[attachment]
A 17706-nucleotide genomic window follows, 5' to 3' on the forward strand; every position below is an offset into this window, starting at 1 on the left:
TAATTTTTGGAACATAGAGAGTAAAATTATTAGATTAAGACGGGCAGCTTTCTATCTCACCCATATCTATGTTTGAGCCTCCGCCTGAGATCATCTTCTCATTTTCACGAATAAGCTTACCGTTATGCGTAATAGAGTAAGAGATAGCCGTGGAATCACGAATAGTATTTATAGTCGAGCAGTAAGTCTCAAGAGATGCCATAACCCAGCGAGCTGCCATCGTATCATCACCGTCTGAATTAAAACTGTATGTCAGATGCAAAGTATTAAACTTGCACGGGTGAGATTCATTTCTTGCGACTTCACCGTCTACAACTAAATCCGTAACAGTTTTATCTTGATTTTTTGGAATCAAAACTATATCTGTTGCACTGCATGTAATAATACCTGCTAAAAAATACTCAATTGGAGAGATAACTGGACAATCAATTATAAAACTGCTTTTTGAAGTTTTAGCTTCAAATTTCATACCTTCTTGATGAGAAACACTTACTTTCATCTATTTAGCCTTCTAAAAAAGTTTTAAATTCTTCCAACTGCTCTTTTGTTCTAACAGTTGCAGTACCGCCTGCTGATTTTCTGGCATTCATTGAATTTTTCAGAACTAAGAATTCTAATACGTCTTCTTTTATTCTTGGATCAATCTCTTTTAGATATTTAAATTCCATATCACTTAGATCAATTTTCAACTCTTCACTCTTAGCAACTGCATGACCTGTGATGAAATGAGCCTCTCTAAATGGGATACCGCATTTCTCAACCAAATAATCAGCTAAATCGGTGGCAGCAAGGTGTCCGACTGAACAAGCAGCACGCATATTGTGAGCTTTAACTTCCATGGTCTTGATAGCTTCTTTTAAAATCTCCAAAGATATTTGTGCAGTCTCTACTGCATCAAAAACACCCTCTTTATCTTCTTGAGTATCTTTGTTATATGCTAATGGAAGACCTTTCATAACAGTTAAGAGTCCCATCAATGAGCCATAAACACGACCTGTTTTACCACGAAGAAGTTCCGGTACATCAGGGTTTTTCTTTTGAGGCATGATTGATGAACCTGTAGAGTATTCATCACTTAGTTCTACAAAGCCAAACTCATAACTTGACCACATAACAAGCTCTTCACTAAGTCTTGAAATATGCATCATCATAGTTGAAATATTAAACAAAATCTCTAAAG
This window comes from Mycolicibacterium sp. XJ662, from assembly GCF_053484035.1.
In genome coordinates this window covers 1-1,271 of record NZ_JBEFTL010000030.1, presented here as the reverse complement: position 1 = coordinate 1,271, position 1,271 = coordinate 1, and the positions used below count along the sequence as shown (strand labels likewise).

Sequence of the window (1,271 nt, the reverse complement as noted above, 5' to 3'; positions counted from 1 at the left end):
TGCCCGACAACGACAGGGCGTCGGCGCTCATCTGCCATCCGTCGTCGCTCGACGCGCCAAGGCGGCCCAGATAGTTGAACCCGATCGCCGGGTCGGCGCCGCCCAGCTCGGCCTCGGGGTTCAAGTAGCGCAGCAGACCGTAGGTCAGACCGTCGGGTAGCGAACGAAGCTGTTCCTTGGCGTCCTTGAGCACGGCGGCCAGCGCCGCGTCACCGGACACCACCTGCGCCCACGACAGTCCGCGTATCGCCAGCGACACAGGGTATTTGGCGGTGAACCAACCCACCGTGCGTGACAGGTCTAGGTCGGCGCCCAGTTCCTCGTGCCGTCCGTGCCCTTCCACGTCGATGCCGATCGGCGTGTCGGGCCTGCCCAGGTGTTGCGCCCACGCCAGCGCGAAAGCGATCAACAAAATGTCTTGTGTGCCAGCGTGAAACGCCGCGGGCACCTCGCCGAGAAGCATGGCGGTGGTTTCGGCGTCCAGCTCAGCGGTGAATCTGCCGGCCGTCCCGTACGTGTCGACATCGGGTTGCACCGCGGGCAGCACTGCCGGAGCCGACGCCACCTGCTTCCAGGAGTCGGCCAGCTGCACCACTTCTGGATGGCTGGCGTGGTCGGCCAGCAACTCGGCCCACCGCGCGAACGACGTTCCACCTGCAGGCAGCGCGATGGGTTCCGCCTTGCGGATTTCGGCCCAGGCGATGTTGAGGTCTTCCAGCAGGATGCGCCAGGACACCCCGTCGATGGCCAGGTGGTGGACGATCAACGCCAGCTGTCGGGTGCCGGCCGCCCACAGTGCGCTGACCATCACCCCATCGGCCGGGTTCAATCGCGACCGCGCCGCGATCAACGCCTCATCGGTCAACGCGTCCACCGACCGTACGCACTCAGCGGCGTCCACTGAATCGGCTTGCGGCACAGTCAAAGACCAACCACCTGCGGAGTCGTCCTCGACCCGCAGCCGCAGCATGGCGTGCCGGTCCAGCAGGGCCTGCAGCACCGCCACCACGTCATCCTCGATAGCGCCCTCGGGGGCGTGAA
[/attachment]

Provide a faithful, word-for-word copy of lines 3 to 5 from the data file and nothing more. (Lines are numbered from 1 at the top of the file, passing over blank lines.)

This window comes from Mycolicibacterium sp. XJ662, from assembly GCF_053484035.1.
In genome coordinates this window covers 1-1,271 of record NZ_JBEFTL010000030.1, presented here as the reverse complement: position 1 = coordinate 1,271, position 1,271 = coordinate 1, and the positions used below count along the sequence as shown (strand labels likewise).

Sequence of the window (1,271 nt, the reverse complement as noted above, 5' to 3'; positions counted from 1 at the left end):